Reducing the risks of sedentary behaviour

David Price – CEO of Health Assured

February 26 2016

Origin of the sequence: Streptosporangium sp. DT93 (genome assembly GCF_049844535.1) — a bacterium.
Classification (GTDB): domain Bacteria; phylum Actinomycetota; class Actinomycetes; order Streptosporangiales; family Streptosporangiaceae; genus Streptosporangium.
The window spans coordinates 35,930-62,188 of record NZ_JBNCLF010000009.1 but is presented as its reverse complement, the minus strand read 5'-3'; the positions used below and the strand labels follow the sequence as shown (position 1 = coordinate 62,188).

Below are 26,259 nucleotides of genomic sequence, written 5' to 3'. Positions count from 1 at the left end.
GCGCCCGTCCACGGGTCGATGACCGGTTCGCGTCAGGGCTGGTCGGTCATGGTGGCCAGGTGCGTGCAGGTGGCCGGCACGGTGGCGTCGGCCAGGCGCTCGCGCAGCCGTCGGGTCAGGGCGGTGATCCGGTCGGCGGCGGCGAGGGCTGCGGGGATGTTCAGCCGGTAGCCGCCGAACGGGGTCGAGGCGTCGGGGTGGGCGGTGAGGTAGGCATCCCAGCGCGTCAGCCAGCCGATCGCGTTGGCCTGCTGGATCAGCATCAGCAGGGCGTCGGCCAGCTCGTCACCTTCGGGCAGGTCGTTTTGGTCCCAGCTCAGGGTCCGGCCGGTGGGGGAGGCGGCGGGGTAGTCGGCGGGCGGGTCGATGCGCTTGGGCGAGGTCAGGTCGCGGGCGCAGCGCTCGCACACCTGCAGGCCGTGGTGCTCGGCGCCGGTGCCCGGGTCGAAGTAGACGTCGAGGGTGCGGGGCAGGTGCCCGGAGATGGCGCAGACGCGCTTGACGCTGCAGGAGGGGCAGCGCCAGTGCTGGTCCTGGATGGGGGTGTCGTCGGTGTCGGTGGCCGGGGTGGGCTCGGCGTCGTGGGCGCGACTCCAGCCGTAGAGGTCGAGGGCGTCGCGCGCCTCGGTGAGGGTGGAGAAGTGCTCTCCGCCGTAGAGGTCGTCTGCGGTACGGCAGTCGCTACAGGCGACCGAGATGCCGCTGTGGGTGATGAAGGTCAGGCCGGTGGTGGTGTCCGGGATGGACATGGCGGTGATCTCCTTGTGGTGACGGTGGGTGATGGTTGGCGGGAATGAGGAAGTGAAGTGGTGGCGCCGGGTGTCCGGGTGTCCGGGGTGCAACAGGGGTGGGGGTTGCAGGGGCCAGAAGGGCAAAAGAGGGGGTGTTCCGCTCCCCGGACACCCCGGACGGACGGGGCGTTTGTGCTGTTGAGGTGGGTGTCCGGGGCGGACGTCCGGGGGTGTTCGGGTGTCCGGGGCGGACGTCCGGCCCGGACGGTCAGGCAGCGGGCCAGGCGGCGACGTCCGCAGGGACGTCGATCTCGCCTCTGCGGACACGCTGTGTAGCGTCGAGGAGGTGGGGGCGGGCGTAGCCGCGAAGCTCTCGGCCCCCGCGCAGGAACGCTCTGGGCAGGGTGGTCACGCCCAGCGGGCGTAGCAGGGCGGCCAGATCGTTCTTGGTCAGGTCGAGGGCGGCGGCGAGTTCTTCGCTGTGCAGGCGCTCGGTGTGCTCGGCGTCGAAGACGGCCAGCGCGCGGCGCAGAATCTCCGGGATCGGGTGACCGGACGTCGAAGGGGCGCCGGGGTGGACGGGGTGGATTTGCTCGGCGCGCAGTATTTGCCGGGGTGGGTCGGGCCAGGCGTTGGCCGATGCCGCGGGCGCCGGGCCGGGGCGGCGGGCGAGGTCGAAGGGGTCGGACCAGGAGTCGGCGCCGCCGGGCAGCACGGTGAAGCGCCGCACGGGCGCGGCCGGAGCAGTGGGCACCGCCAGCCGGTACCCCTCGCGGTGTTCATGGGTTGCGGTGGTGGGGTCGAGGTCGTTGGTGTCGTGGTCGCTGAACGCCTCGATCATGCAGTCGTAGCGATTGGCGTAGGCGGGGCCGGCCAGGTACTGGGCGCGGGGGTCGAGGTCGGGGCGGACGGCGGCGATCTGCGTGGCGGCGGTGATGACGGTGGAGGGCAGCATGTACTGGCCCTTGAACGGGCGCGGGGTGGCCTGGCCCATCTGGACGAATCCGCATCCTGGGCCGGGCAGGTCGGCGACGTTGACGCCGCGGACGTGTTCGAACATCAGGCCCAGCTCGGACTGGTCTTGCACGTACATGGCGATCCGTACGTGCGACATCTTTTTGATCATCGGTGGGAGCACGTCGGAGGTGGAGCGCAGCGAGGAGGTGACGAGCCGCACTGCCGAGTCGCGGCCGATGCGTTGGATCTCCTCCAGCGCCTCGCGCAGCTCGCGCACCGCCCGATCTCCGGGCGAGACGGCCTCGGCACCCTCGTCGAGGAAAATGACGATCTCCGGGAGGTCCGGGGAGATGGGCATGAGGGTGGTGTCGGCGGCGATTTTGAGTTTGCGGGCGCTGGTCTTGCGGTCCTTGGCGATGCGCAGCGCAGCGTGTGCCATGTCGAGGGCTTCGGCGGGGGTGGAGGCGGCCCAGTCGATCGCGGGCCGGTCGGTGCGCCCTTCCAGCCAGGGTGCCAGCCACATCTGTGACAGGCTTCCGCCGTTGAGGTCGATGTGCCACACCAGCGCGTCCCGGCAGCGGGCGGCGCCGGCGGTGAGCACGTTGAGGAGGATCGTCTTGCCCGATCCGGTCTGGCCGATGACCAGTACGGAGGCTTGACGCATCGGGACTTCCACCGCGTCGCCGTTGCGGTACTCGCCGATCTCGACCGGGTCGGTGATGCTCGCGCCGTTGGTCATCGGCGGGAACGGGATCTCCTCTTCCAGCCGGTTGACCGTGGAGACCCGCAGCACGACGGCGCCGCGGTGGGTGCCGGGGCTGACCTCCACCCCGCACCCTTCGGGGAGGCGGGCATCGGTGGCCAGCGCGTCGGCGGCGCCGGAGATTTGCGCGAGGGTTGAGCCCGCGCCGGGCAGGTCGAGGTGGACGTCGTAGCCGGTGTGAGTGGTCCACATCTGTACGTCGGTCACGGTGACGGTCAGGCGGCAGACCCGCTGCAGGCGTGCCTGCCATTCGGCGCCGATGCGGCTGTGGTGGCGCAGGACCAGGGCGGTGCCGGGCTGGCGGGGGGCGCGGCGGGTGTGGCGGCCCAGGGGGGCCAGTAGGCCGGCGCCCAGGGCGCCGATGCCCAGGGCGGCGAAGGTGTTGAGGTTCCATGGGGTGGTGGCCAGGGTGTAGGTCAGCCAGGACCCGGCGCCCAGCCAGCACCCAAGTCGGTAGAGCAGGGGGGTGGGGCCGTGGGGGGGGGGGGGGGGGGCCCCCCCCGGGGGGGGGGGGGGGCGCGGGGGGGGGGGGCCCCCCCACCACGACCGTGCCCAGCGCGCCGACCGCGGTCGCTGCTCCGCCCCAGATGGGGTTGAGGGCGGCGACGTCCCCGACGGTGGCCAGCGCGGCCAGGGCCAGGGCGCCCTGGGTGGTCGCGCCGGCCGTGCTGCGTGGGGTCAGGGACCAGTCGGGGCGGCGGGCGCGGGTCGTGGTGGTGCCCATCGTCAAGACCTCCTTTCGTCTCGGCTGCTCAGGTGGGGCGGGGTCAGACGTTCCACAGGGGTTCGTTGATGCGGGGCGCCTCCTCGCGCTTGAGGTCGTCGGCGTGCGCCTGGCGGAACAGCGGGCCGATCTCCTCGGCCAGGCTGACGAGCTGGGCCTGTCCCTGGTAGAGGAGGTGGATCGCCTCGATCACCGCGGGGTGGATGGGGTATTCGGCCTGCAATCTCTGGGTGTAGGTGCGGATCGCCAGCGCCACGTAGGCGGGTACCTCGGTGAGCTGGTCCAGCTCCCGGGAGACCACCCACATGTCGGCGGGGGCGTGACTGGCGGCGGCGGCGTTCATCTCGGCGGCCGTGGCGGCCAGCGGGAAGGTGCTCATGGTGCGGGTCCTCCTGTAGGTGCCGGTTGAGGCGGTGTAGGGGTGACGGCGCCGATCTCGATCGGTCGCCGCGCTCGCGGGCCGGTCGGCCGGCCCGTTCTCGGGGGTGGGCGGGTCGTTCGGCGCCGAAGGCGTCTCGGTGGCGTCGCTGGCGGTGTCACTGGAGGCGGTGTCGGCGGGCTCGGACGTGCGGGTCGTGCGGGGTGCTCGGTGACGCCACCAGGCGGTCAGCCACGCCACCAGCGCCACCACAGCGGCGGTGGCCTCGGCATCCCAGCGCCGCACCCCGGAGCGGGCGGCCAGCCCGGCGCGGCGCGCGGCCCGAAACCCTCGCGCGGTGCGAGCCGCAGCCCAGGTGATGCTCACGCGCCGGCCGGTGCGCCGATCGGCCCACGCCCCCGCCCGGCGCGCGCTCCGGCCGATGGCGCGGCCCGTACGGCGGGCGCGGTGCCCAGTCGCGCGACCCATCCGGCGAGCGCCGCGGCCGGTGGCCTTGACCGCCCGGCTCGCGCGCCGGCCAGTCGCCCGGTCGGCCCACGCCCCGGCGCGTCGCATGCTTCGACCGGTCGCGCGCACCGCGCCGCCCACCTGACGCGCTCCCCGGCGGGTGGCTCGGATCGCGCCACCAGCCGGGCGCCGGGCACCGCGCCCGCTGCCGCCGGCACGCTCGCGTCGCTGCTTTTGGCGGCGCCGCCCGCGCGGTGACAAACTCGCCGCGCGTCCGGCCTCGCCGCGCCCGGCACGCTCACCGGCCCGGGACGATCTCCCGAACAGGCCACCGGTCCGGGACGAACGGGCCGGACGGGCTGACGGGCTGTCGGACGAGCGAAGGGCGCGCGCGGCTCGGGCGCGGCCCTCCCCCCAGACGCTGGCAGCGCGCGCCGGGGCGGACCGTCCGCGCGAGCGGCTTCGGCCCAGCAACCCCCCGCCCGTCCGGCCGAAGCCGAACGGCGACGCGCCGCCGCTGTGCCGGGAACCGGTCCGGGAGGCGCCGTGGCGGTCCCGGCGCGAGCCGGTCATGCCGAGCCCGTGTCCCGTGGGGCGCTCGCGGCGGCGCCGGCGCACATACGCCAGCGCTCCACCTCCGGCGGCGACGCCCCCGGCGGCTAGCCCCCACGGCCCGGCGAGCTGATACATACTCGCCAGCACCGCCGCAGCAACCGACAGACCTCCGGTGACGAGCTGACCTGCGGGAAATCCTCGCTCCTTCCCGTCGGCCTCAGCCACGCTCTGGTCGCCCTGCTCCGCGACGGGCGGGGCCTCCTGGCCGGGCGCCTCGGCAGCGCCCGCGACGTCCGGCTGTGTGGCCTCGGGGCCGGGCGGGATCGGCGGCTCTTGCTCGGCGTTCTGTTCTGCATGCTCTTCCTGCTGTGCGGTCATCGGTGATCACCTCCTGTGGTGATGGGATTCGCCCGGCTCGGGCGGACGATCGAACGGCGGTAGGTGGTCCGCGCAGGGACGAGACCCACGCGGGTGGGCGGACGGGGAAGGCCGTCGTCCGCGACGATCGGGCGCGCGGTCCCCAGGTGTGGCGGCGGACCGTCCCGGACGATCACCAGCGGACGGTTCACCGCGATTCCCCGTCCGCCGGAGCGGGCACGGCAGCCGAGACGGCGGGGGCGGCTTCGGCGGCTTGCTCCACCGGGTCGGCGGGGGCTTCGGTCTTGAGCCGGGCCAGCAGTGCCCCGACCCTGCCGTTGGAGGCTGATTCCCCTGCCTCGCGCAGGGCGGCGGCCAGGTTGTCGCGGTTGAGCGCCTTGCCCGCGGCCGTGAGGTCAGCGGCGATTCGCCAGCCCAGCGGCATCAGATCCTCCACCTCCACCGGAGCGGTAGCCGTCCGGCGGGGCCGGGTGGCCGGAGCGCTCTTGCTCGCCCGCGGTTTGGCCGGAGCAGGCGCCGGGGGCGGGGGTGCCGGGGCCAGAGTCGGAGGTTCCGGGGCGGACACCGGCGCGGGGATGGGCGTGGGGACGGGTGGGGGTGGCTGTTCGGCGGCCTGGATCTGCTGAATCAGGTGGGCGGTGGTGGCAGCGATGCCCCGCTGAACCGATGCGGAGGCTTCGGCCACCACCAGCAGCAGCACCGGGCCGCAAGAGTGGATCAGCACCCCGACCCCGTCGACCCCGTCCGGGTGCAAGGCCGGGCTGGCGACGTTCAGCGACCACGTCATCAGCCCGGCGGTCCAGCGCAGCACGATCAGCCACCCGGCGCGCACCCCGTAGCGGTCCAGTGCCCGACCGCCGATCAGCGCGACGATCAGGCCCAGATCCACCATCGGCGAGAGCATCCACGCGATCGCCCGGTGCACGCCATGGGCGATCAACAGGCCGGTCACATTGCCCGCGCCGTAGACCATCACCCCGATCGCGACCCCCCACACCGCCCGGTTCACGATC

There is no escaping the fact that a majority of our time in the office is spent sitting at our desks. This level of inactivity, alongside increased stress within the workplace is increasing the risk factor for what is now being termed the ‘sitting disease’, which according to the World Health Organisation is the fourth leading risk in global mortality. Despite this alarming statistic, workplaces have the potential to create positive change and lead the charge in creating an environment that values and supports employees’ health and wellness. What risks come with sedentary behaviour? High and prolonged levels of sedentary behaviour has been associated with various physical and mental conditions including, but not limited to, obesity, high blood pressure, cardiovascular disease and depression. Many ailments that we experience through prolonged sitting including tension in the neck and lower back, fatigue and poor circulation can be precursors to the more serious conditions mentioned above. It is important to note that even people who participate in regular physical activity are still vulnerable to the negative effects of sedentary behaviour, which makes it even more vital that employers take action and make employee wellbeing top of their agenda. Wellbeing: Extra Costs? Whilst wellbeing is moving up on the business agenda, some employers may be reluctant see the benefits of pushing money in this direction. According to the Health and Safety Executive (HSE) in 2014/15, 23.3 million days were lost due to work-related ill health, with stress, depression or anxiety and musculoskeletal disorders accounted for the majority of days lost due to work-related ill health. With this in mind, spending money on improving employee health and wellbeing in the office in the short term, can actually pay dividends for the business in the long-term. In the big productivity debate, workplace morale and employees happiness in their jobs can play a significant role in the effectiveness of daily work practices and the quality of the work produced by employees. Whilst agreeing to invest time and money in wellbeing strategies is half the battle, the other, and more important half comes from finding a strategy that marries with your company culture and engages everyone from senior management to employees on the office floor. What can employers do? It is common knowledge that prevention is the best medicine with regards to workplace health and wellbeing. Introducing the traditional gym membership scheme may not be enough in this instance, as this will only cater for those are knowledgeable and focussed on what they need to do to stay fit and healthy. Additionally, this approach will not necessarily appeal to those who are short on time, and thus can’t attend gym sessions. Educating your employees is the best way forward, as it is the most effective method in encouraging both you as an employer and your employees to adapt or alter their current behaviours. Whilst it may not be practical to implement more breaks into the working day, ensuring that your employees are actually taking breaks away from their desks is a simple strategy that can make all the difference. Encourage your employees to move away from their desks at regular intervals during the day. Mild exercise such as short walks can be extremely beneficial, not only to their health, but to get their creative juices flowing and prevent fatigue from setting in. Perhaps look at implementing exercise into the weekly office routine. This could include running exercise classes during lunch or building in an invigorating approach to morning meetings, for example beach ball toss, where members are thrown the ball and tasked with answering a question. Not only will this encourage team bonding and communication amongst colleagues, but it will get the heart rate going and people laughing, which is great therapy for the mind and body. Try obtaining suggestions and feedback from your employees. What would they like to see implemented in the office? How could you improve the health and happiness of your employees? These are questions which will help determine what course of action may be beneficial for your company and its employees moving forward, it also demonstrates that you care about your employees, taking into account how they feel and work and valuing their ideas and opinions. This is a great all-round tool for how you can run your business more efficiently, whilst also ensuring that your employees are content and committed to a future with your company.    

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